Therapeutics and nanomedicine

Therapies based on small molecules represent the largest proportion of sales in the global pharmaceutical market; the oncology market is the largest therapeutic category with 8.5 per cent market share in 2010 (HM Government, Strength, Opportunity 2011). In the past six years nanotechnology has provided significant advances for therapies in targeted drug delivery. Many of the current practices for making therapeutic agents are likely to be replaced by those based on nanotechnology.

Formulation science has been a major strength in UK industry and is key in successfully transforming drugs into innovative medicines. To maintain the scale of this industry in the UK will require both industry and academia to work together in creating the next generation of leaders in this field.

We need to train the next generation of physical scientists and engineers across multiple disciplines to provide therapeutic interventions and new technologies able to mitigate increasing costs to the NHS due to health conditions and diseases and the rising ageing demographic in the UK.

Any proposal in this area is required to cover training across multiple disciplines ranging from engineering, physics, chemistry and the life sciences. It will provide additional opportunities for students to learn about clinical practice, business techniques and regulatory and safety issues fundamental to understanding the complexity of the healthcare supply chain. It will be important for any proposal in this area to have strong engagement with industry and a focus on translation.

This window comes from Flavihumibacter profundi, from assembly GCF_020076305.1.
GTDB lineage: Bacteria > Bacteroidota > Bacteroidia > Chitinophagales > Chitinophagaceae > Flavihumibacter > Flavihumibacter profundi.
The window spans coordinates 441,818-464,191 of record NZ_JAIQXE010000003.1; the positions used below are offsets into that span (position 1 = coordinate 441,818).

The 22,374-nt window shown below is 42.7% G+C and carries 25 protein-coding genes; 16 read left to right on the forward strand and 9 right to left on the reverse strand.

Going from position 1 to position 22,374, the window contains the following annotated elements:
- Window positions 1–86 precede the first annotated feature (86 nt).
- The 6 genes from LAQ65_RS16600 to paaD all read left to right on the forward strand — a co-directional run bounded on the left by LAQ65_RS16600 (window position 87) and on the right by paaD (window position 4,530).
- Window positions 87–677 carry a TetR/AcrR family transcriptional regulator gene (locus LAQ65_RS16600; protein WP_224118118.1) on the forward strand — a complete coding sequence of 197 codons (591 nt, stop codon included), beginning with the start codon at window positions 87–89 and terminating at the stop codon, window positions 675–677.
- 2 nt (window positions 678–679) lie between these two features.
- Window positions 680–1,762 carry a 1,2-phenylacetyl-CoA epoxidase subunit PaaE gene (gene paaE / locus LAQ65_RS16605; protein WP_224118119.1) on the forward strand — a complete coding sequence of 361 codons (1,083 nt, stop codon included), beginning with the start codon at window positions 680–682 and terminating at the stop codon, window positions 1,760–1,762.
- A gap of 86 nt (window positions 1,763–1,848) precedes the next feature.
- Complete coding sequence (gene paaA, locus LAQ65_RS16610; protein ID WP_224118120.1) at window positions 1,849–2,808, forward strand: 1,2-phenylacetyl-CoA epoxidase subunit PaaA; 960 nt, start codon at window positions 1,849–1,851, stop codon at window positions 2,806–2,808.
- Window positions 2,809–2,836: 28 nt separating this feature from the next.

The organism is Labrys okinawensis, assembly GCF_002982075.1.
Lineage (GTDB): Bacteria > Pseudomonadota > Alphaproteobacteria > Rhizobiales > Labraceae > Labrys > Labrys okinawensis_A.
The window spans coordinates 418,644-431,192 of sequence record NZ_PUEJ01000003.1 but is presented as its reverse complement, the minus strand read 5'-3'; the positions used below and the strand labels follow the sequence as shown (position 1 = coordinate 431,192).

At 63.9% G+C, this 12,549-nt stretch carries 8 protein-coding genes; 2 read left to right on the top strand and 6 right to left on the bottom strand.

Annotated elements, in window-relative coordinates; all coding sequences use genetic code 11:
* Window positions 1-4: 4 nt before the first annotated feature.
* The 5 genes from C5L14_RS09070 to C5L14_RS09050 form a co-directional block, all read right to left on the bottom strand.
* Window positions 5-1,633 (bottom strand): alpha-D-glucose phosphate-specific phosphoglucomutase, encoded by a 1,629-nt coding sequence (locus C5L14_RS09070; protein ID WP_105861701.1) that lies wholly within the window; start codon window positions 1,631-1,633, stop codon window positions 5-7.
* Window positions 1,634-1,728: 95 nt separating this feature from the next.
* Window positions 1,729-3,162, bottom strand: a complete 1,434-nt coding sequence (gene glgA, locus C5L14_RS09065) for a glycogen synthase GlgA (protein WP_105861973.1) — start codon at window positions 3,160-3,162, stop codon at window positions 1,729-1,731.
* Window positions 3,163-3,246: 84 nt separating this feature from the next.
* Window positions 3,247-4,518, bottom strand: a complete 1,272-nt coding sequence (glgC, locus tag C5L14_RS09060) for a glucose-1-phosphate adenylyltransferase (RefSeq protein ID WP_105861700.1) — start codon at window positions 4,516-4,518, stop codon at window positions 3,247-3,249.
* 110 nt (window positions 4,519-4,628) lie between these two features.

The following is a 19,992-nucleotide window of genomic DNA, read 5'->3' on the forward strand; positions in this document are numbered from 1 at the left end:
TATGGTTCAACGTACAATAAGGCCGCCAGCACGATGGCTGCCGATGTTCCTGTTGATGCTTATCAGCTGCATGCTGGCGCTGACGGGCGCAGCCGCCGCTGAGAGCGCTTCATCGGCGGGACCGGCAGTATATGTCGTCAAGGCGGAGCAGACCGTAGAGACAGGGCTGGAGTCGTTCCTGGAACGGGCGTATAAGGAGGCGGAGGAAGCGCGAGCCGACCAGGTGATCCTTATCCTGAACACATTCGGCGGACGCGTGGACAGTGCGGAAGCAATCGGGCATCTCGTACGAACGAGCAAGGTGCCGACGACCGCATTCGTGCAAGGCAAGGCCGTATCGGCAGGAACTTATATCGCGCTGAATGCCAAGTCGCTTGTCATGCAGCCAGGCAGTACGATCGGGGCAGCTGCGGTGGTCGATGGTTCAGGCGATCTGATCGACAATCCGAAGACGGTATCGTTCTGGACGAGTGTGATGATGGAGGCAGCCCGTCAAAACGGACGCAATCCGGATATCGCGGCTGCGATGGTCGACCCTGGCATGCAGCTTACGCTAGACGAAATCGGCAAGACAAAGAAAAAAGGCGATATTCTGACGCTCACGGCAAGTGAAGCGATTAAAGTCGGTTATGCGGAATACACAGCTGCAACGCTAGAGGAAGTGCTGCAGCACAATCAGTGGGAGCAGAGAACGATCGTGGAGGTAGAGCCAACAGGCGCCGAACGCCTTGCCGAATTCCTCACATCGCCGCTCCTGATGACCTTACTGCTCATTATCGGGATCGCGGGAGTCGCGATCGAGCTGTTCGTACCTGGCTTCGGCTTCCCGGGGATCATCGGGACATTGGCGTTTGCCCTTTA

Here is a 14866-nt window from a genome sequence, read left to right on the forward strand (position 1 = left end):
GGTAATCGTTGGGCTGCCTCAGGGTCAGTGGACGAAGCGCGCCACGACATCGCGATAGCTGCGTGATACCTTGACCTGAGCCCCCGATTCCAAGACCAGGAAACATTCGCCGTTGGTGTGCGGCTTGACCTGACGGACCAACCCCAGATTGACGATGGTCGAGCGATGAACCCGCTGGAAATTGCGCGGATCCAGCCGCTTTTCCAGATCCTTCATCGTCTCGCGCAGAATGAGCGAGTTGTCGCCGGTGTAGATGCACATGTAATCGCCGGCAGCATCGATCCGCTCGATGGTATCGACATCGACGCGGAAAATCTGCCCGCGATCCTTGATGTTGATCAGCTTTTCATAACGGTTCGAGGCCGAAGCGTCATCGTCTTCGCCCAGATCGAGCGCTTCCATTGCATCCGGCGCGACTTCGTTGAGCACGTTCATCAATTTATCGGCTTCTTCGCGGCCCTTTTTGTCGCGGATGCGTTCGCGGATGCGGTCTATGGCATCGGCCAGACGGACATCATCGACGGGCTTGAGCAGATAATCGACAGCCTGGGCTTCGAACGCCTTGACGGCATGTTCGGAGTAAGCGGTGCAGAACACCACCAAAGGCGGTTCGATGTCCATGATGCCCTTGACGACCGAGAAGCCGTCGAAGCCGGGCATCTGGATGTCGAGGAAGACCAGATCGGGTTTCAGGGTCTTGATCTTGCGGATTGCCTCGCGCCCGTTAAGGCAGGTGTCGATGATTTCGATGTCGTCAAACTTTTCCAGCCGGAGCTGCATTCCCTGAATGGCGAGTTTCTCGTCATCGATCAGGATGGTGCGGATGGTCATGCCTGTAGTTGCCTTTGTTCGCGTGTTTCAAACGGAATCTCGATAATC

Proposals should offer multidisciplinary, translation-focused industrially and clinically relevant doctoral training that builds upon research excellence and will develop skilled people for the healthcare and life sciences sector.

Training should cover appropriate exposure to end user/ patient involvement, safety, regulatory and ethical approval processes, as well as topics such as risk management, life cycle analysis and systems-based approaches. Proposals should promote industrial and clinical connectivity. Joint supervision from the most appropriate disciplines is required.

Graduates should have the skills to innovate responsibly, with an appreciation of innovation and translation pathways (for example of clinical trials, health economics and socio-technological contexts).

Proposals should link appropriately to relevant training programmes funded through routes other than the Centres for Doctoral Training.